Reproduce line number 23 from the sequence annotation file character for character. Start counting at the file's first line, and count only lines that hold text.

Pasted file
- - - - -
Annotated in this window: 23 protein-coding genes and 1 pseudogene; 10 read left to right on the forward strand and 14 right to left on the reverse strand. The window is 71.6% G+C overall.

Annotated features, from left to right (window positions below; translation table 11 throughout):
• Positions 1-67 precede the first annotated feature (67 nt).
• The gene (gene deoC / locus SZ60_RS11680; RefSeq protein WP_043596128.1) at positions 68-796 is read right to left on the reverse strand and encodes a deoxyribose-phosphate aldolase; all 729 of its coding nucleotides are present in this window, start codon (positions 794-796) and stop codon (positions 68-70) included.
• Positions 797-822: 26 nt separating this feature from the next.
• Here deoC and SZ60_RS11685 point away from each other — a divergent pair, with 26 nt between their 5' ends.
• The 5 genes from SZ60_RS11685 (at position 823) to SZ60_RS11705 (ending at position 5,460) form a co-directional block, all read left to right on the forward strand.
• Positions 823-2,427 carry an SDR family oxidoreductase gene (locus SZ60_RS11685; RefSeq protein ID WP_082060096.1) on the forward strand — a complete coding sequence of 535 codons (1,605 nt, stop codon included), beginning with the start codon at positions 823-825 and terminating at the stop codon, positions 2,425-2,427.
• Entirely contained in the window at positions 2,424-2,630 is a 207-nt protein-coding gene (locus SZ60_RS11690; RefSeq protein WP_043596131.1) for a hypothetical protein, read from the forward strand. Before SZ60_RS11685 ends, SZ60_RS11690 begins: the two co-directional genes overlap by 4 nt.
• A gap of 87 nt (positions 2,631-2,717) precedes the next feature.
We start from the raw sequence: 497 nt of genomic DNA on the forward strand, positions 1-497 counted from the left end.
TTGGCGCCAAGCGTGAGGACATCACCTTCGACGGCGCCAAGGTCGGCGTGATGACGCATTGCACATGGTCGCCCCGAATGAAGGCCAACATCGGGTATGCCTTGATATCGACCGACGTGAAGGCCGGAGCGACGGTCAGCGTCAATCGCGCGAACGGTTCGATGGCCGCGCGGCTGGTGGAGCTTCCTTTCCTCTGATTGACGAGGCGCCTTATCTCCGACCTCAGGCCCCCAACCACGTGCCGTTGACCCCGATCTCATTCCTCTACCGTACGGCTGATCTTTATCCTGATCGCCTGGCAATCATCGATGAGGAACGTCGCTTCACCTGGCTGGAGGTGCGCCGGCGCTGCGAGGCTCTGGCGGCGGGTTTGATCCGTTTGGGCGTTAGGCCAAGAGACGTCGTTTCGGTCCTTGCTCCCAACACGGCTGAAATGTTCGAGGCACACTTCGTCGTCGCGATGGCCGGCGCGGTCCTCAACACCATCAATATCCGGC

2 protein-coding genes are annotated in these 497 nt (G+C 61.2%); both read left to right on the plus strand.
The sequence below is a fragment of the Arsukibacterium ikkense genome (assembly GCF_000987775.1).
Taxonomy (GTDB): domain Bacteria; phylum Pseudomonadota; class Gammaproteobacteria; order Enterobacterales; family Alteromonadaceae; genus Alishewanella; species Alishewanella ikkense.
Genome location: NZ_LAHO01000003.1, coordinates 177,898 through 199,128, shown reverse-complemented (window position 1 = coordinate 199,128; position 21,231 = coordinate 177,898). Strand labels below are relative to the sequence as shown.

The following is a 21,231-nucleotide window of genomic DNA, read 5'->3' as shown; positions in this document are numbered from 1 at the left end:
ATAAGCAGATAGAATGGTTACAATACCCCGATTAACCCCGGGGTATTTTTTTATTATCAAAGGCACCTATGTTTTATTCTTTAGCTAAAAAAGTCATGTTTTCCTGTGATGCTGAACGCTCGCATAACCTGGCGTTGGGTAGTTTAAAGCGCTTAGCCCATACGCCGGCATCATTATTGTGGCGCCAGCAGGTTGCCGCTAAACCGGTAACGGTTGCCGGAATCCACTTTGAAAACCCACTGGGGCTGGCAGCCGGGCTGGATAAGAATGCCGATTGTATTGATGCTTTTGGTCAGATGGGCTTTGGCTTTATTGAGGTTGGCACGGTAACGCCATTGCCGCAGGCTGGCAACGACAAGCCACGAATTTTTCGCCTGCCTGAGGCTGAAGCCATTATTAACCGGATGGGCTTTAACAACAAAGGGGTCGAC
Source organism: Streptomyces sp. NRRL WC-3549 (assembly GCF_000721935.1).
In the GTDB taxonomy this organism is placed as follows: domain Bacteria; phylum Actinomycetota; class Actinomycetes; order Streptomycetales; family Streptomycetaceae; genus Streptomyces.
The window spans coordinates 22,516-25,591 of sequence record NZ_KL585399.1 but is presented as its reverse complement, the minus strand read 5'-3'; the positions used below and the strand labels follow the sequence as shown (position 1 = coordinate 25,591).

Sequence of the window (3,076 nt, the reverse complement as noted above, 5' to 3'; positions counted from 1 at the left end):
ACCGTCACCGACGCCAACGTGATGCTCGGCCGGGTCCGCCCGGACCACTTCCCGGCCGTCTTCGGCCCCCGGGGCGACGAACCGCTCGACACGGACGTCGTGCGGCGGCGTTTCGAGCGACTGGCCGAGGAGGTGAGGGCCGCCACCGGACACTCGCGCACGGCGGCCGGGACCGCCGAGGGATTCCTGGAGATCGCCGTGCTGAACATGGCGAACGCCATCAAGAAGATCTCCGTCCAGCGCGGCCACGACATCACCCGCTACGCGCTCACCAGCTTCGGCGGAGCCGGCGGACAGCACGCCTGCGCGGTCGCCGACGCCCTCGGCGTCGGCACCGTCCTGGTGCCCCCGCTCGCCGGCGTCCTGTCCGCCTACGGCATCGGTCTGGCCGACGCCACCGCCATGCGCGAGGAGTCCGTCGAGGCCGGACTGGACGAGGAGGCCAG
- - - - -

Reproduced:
ACCGTCACCGACGCCAACGTGATGCTCGGCCGGGTCCGCCCGGACCACTTCCCGGCCGTCTTCGGCCCCCGGGGCGACGAACCGCTCGACACGGACGTCGTGCGGCGGCGTTTCGAGCGACTGGCCGAGGAGGTGAGGGCCGCCACCGGACACTCGCGCACGGCGGCCGGGACCGCCGAGGGATTCCTGGAGATCGCCGTGCTGAACATGGCGAACGCCATCAAGAAGATCTCCGTCCAGCGCGGCCACGACATCACCCGCTACGCGCTCACCAGCTTCGGCGGAGCCGGCGGACAGCACGCCTGCGCGGTCGCCGACGCCCTCGGCGTCGGCACCGTCCTGGTGCCCCCGCTCGCCGGCGTCCTGTCCGCCTACGGCATCGGTCTGGCCGACGCCACCGCCATGCGCGAGGAGTCCGTCGAGGCCGGACTGGACGAGGAGGCCAG